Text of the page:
2,026

 

Cash flows from investing activities

 

 

 

 

 

1,437

 

Increase (decrease) in cash during the period

 

 

1,124

 

 

 

(6,995 )

Cash, beginning of the period

 

 

30,197

 

 

 

46,338

 

Cash, end of the period

 

 

31,321

 

 

 

39,343

 

Supplemental Information

 

 

 

 

 

 

 

 

Cash paid for:

 

 

 

 

 

 

 

 

Interest

 

 

 

 

 

50

 

Income taxes

 

 

 

 

 

 

Cash received for:

 

 

 

 

 

 

 

 

Interest

 

 

55

 

 

 

778

 

Income taxes (classified as operating activity)

 

 

 

 

 

2,948

 

 

See accompanying notes.

 

 
5

Table of Contents

 

DAVIDsTEA Inc.

 

Incorporated under the laws of Canada

 

INTERIM CONSOLIDATED STATEMENTS OF EQUITY (DEFICIT)

 

[Unaudited and in thousands of Canadian dollars]

 

 

 

 

 

 

 

 

 

 

 

 

Accumulated

 

 

 

 

 

 

 

 

 

 

 

 

 

 

 

Other

 

 

Total

 

 

 

Share

 

 

Contributed

 

 

 

 

 

Comprehensive

 

 

Equity

 

 

 

Capital

 

 

Surplus

 

 

Deficit

 

 

Income (loss)

 

 

(Deficiency)

 

 

 

$

 

 

$

 

 

$

 

 

$

 

 

$

 

Balance, January 30, 2021

 

 

113,167

 

 

 

1,747

 

 

 

(148,068 )

 

 

1,863

 

 

 

(31,291 )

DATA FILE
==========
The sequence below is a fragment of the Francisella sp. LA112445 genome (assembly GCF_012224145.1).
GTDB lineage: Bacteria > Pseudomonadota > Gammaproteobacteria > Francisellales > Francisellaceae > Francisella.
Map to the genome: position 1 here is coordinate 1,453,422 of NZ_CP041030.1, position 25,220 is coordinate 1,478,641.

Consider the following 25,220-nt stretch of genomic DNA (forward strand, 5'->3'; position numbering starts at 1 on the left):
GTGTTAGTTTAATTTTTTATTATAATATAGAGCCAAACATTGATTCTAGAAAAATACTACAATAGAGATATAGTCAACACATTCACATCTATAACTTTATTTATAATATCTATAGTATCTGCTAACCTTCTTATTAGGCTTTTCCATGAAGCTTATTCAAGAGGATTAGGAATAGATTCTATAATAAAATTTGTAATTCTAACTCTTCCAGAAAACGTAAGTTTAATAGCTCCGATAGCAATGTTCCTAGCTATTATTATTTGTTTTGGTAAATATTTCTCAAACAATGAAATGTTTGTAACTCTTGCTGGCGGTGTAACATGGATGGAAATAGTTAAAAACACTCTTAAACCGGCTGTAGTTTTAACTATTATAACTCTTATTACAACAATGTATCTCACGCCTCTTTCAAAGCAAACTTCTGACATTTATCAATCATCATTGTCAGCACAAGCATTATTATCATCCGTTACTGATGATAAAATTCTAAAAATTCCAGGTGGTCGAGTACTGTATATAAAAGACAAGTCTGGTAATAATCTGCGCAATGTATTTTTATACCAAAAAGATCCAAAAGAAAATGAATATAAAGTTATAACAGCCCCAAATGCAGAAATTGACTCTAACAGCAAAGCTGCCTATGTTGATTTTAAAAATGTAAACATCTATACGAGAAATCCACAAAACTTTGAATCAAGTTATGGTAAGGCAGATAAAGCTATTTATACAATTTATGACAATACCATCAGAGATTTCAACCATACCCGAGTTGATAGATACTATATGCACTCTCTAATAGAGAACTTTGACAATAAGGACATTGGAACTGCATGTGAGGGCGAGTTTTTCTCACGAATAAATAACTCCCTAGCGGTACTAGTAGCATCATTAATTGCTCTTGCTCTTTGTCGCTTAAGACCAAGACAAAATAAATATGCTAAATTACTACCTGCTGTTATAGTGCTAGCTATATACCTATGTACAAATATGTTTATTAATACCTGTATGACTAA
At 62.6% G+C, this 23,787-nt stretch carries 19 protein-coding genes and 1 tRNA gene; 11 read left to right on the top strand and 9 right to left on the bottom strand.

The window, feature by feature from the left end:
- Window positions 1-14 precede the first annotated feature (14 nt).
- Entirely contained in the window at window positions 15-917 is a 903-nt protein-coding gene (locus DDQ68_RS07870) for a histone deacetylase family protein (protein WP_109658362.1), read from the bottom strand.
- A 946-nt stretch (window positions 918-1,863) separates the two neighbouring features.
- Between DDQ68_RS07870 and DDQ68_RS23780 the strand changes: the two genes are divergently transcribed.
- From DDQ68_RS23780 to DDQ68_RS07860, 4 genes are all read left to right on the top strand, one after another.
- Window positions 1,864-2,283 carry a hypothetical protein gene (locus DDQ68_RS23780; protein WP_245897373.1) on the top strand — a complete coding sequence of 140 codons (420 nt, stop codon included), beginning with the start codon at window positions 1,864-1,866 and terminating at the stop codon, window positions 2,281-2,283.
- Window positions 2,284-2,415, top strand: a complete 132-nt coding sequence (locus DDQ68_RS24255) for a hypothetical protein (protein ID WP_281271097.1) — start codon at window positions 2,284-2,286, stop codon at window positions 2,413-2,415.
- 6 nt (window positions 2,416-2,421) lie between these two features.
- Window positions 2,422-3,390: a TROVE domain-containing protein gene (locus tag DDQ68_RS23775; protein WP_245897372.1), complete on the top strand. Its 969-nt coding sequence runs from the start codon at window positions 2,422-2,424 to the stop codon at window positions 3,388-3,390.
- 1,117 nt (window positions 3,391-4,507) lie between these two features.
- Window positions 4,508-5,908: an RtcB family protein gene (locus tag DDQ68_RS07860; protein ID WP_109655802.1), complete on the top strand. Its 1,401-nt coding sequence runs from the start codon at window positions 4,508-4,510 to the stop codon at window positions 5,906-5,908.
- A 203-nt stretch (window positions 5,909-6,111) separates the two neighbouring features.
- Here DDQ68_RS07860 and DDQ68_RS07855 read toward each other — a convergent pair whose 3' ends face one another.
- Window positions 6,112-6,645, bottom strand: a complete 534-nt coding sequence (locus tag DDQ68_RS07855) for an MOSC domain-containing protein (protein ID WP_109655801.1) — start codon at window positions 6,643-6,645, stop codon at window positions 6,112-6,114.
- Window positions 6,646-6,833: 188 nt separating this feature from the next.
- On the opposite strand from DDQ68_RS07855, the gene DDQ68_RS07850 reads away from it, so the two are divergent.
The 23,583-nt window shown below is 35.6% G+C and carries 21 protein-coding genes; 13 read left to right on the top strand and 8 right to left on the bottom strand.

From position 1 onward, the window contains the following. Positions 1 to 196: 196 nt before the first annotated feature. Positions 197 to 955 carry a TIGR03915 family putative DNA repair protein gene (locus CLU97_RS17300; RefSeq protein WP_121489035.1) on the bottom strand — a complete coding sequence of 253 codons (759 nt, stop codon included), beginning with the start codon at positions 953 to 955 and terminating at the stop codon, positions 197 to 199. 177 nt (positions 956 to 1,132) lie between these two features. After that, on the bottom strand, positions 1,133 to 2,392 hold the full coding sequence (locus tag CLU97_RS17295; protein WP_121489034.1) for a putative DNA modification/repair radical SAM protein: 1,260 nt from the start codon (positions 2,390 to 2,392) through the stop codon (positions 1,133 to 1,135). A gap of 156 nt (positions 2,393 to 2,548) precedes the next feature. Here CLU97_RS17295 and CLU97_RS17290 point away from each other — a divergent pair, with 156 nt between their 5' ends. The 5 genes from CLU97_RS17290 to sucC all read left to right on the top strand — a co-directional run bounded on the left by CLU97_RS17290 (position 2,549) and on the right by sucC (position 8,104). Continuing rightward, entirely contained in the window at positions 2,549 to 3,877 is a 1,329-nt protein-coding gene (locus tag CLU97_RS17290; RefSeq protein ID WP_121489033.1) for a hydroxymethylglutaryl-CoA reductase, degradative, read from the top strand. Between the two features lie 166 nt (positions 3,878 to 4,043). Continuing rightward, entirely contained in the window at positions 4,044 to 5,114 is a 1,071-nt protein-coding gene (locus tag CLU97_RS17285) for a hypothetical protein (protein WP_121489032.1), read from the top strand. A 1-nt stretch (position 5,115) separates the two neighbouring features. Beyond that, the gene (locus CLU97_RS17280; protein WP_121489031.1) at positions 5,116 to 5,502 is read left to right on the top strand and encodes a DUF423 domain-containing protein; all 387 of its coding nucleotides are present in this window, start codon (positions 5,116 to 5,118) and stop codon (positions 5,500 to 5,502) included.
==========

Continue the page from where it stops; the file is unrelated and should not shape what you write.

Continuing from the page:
Net income for the three months ended May 1, 2021

 

 

 

 

 

 

 

 

3,221

 

 

 

 

 

 

3,221

 

Other comprehensive income

 

 

 

 

 

 

 

 

 

 

 

812

 

 

 

812

 

Total comprehensive income

 

 

 

 

 

 

 

 

3,221

 

 

 

812

 

 

 

4,033

 

Common shares issued on vesting of restricted stock units

 

 

70

 

 

 

(142 )

 

 

(24 )

 

 

 

 

 

(96 )

Stock-based compensation expense

 

 

 

 

 

182

 

 

 

 

 

 

 

 

 

182

 

Balance, May 1, 2021

 

 

113,237

 

 

 

1,787

 

 

 

(144,871 )

 

 

2,675

 

 

 

(27,172 )

 

 

 

 

 

 

 

 

 

 

 

 

 

 

 

 

 

 

 

 

 

Balance, February 1, 2020

 

 

112,843

 

 

 

1,577

 

 

 

(92,278 )

 

 

1,207

 

 

 

23,349

 

Net loss for the three months ended May 2, 2020

 

 

 

 

 

 

 

 

(45,788 )

 

 

 

 

 

(45,788 )

Other comprehensive loss

 

 

 

 

 

 

 

 

 

 

 

(1,468 )

 

 

(1,468 )

Total comprehensive loss

 

 

 

 

 

 

 

 

(45,788 )

 

 

(1,468 )

 

 

(47,256 )

Common shares issued on vesting of restricted stock units

 

 

74

 

 

 

(156 )

 

 

69

 

 

 

 

 

 

(13 )

Stock-based compensation expense

 

 

 

 

 

313

 

 

 

 

 

 

 

 

 

313

 

Balance, May 2, 2020

 

 

112,917

 

 

 

1,734

 

 

 

(137,997 )

 

 

(261 )